The company offers four styles of collars, leashes and harnesses. Its comfort series is for pets that won’t pull too hard or who will mostly be in the house, made with a single layer of webbing. It also makes a series with two layers of webbing—still soft, but with extra strength. The Eco-Hip line features products with two complementary colors with fringe on the end. A new purple and bamboo zen green style was just added for springtime. The fourth collection is Save the Earth. Each item in the line looks to contribute to different groups to help the environment. For example, the Solar-Powered Pooch helps the companies that are trying to produce the solar energy to help reduce carbon footprint while the Making Waves items are intended to support organizations that help sea turtles, Austin explained.
Wagging Green also has its own recycling program in order to reduce waste. Consumers can mail back a worn collar and Wagging Green will make them a new collar, throwing away the bamboo fabric (which will breakdown since it is plant-based) and using the hardware, like the buckle and rings, to make a new one.
Krebs Recycle, a leash maker, bases its entire company on the recycling process. Taking used climbing rope—or scraps from climbing rope factories—Krebs makes five different lengths of leashes. It’s called upcycling—reusing discarded material to create an even higher value or quality product.
According to Tom Vlahos, the company’s shop manager, the idea for Krebs came from pet owner Gloria Krebs, who lived in the Seattle area, surrounded by mountain climbing enthusiasts. She saw this expensive, heavy-duty, safety-oriented climbing rope being either thrown away or made into rope for tire swings after the climbers needed to retire the rope. Because she didn’t like seeing the rope wasted, she made a leash for her puppy out of some retired rope. After word spread among her neighbors and through her tabling at farmers markets, Krebs Recycling was born.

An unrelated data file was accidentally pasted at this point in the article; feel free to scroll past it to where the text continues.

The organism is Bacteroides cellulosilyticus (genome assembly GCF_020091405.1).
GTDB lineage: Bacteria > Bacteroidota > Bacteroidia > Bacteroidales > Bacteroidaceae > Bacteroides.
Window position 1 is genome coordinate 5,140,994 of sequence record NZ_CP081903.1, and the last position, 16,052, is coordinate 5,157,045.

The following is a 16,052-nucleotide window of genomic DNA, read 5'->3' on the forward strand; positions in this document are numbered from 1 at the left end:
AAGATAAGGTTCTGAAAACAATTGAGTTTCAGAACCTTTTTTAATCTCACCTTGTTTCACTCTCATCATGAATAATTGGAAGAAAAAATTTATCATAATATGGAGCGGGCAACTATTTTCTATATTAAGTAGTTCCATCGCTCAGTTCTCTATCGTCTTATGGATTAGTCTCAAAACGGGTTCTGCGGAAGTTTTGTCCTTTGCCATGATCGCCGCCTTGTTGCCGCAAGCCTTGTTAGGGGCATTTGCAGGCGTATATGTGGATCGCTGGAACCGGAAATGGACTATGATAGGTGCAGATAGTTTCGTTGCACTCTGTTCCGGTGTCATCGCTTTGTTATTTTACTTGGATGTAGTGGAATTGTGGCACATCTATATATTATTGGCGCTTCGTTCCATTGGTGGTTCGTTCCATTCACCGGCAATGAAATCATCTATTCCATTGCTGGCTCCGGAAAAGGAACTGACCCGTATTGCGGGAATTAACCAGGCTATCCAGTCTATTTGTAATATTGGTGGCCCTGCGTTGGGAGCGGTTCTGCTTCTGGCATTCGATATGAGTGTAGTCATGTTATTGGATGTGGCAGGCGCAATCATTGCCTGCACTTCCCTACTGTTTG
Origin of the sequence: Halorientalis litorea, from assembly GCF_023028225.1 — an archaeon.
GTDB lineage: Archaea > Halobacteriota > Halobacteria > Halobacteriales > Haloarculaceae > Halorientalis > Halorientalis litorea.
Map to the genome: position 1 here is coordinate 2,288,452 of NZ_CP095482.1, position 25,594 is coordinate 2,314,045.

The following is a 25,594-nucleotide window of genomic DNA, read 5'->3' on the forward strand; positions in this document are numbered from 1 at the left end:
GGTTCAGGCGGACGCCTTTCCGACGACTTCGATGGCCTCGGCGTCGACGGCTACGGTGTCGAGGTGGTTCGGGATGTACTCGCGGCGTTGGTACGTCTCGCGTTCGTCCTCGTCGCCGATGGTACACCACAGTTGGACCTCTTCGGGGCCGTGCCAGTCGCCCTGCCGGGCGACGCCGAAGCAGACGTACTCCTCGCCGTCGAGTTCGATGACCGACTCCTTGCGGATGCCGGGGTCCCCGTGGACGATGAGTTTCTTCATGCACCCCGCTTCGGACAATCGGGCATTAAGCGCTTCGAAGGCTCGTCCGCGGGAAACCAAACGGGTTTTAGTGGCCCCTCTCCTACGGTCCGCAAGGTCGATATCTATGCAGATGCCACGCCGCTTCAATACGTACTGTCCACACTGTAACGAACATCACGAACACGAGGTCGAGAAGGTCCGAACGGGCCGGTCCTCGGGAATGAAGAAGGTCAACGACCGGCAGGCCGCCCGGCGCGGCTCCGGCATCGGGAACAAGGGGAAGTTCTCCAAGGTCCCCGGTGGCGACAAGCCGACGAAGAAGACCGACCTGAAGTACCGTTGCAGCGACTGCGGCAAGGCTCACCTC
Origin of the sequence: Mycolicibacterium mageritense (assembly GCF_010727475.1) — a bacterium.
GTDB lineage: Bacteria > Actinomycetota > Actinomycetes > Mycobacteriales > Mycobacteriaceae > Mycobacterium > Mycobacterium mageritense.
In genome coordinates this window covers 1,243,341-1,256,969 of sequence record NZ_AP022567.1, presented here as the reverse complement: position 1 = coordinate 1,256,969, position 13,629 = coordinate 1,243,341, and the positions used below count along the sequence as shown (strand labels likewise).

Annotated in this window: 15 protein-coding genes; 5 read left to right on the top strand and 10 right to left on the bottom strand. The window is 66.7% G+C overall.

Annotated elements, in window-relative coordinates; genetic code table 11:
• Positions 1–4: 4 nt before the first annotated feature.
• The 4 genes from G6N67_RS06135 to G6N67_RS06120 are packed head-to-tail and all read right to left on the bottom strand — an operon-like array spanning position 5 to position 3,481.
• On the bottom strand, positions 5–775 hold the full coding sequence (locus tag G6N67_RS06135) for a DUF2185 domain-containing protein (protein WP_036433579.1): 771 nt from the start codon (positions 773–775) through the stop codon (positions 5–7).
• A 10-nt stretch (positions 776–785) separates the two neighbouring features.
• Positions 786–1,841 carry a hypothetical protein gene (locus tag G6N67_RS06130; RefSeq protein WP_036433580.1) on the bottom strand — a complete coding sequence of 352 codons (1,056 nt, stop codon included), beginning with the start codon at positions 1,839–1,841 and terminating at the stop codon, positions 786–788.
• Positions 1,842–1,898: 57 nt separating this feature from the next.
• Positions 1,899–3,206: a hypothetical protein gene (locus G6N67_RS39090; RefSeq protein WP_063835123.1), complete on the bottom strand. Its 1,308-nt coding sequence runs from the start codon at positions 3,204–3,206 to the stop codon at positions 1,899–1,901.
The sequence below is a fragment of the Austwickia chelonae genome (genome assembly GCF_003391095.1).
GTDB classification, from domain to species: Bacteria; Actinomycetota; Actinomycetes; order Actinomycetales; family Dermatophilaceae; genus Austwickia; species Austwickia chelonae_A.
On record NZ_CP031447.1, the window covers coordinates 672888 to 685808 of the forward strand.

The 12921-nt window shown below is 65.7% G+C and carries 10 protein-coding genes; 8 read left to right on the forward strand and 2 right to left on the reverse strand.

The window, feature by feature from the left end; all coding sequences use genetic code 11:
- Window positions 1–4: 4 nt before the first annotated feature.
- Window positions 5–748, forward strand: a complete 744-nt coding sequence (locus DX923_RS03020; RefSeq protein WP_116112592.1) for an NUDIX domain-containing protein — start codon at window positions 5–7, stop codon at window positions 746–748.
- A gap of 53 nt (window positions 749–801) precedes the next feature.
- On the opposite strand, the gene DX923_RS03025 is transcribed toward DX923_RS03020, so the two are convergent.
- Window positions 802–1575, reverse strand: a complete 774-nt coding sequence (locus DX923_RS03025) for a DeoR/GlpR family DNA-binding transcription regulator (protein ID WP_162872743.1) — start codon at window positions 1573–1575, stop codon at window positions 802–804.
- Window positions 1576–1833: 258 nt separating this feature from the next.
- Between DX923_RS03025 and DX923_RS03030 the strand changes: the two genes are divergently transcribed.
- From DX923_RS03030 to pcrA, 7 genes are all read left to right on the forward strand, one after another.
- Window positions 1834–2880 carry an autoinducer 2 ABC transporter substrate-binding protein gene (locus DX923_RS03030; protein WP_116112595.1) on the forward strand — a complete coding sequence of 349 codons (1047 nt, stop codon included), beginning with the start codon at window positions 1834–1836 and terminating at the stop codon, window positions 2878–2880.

After receiving the recycled rope from its supply partners, Krebs inspects the rope to ensure there are no tears and then washes it with an environmentally-friendly detergent in its Indiana headquarters. Rope that Krebs deems unusable—which is a very small amount—is given to people who make furniture and used as stuffing.
The leashes are not only durable— Vlahos points out that the requirements for a dog, even a strong puller, are relatively light compared to the rope’s duty on the mountain—but also eye-catching. Because climbing ropes have to have bold, colorful patterns to ensure high visibility on the mountain, Krebs’ leashes attract pet owners.
According to Vlahos, while the leashes are Krebs’ only product so far, the company would like to grow and introduce more environmentally-centered products.
“[What we do] is important because we live on this earth and we want to make sure in our very small way we feel good knowing we’re doing something good for the environment, for ourselves, for future generations and for all the pets’ and animals’ lives that live on the earth,” Vlahos said.
Sustaining for the Future
Rob Downey, president of Annamaet Petfoods, says he grew up with the outdoors being a major part of his life and that protecting natural resources has been important to him for as long as he could remember. He brought that passion into the pet industry.